Day 20
Ushuaia, Argentina / Disembark / Santiago, Chile

Disembark the ship after breakfast and transfer to the airport for your flight to Santiago.

Notes

Read this itinerary as a guide only; the exact route and program varies according to ice and weather conditions - and the wildlife you encounter. Flexibility is the key to the success of this expedition. ExpeditionTrips.com is not responsible for itinerary changes.

Bilingual Departures: All departures are French/English.

NOTE: This ship is currently being built. All photos are artist renderings and are subject to change. All details have been provided by the shipping company, and are subject to change at any time.

Travel Insurance:
ExpeditionTrips strongly recommends at least $200,000 Emergency Medical/Evacuation coverage which includes coverage for cancellation, trip disruption, baggage and personal property. Other conditions may apply based on pre-existing conditions. ExpeditionTrips can assist U.S. residents with travel protection options.

Onboard Citizen Science Program:
The ship will have a full time research team, equipped with wet and dry laboratories. The ship will hosts scientists year round on this vessel, and the guests will be give the opportunity to learn from the scientists and participate when appropriate.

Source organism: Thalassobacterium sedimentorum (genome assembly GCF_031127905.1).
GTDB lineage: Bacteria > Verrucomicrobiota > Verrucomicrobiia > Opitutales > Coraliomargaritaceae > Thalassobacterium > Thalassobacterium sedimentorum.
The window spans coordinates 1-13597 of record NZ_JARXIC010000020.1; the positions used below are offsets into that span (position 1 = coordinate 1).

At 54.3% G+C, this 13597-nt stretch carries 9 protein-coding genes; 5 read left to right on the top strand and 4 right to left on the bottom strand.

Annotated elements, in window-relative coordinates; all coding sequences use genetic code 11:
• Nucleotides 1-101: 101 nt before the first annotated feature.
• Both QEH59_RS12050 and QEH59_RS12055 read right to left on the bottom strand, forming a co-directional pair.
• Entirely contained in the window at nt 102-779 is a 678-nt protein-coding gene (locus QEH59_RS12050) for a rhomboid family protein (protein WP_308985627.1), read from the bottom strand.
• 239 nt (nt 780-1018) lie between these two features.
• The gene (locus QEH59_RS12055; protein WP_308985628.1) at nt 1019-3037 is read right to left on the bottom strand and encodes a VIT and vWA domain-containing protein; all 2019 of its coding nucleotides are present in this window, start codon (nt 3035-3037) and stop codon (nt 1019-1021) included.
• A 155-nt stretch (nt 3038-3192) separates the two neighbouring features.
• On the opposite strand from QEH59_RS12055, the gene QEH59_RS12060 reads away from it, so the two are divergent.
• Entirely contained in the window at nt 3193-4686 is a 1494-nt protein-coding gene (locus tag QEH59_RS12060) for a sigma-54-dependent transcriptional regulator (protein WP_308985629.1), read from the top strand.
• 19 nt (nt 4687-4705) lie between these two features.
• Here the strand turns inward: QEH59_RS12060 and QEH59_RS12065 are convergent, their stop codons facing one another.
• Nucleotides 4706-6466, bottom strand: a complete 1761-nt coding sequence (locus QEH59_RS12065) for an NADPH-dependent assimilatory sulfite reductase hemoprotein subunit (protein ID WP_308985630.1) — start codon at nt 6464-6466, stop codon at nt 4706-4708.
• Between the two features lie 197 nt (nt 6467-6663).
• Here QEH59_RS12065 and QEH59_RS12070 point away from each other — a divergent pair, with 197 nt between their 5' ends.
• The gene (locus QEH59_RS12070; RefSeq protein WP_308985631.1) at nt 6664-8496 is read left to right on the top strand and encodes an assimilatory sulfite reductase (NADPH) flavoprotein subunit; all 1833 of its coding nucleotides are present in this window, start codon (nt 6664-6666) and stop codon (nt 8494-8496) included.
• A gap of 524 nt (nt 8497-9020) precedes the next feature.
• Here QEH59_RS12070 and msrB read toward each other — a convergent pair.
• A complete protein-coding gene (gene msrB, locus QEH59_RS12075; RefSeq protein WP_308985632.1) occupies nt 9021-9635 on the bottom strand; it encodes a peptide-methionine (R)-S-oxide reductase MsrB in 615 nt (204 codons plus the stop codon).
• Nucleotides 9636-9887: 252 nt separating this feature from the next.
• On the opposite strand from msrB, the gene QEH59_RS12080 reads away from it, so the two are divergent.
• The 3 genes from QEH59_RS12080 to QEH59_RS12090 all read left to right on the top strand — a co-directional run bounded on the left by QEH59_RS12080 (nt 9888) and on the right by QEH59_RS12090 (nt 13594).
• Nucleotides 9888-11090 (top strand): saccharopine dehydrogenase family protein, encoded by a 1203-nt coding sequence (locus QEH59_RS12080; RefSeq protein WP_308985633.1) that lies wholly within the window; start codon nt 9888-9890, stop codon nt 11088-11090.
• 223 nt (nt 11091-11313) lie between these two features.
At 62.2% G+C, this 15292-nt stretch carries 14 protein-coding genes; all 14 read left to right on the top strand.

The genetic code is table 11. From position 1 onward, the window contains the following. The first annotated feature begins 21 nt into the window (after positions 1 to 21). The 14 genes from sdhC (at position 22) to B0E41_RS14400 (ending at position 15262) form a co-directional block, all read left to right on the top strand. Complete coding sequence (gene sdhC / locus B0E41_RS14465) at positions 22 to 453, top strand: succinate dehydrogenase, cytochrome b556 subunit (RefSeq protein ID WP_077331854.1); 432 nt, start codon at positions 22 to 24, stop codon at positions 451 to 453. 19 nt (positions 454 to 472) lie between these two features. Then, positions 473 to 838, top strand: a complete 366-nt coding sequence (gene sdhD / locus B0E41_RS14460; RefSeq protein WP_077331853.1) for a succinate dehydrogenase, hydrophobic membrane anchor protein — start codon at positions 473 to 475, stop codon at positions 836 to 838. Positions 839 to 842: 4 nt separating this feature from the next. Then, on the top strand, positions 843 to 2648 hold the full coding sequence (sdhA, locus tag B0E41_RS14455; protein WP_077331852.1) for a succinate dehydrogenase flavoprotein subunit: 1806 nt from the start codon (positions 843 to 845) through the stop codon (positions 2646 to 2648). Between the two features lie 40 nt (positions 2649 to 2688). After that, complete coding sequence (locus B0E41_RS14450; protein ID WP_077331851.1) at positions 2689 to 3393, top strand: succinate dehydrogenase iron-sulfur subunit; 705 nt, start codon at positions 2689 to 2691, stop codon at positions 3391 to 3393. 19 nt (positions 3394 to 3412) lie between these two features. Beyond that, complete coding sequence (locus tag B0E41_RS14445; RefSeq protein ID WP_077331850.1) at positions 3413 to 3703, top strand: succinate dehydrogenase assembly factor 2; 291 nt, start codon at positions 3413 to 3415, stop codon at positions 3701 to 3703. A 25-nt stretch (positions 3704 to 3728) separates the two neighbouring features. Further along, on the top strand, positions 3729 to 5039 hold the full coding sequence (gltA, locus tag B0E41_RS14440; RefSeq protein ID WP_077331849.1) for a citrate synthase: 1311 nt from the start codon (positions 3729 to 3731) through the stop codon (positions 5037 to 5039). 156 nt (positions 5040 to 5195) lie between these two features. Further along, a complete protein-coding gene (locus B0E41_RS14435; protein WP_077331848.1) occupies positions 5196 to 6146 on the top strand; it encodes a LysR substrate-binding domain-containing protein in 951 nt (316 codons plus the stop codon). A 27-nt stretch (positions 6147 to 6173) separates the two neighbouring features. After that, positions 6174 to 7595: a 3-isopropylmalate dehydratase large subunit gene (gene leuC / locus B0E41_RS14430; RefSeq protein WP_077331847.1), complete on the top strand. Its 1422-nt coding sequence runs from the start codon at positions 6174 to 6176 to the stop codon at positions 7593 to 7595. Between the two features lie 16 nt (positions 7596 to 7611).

Included:
One-way flight Santiago/Puerto Montt; one-way flight Ushuaia/Santiago; one pre-cruise hotel night in Santiago; transfers between hotel/airport/ship; shipboard accommodations; parka to keep (adult sizes only); boots on loan (adults sizes only); Wi-Fi onboard ship; all meals onboard ship; 24-hour room service onboard ship; most beverages onboard ship; gratuities onboard ship. Additional inclusion for Privilege Suites, Duplex Suites, and Owner's Suite: butler service. Subject to change without notice.

Not Included:
Airfare; any ground services before and/or after the cruise other than the ones included; visa and passport fees; travel insurance; personal expenses such as onboard medical consultations and drug prescriptions, spa, laundry and hair salon; premium alcohol; fuel surcharge may apply.

Photos ©: Ponant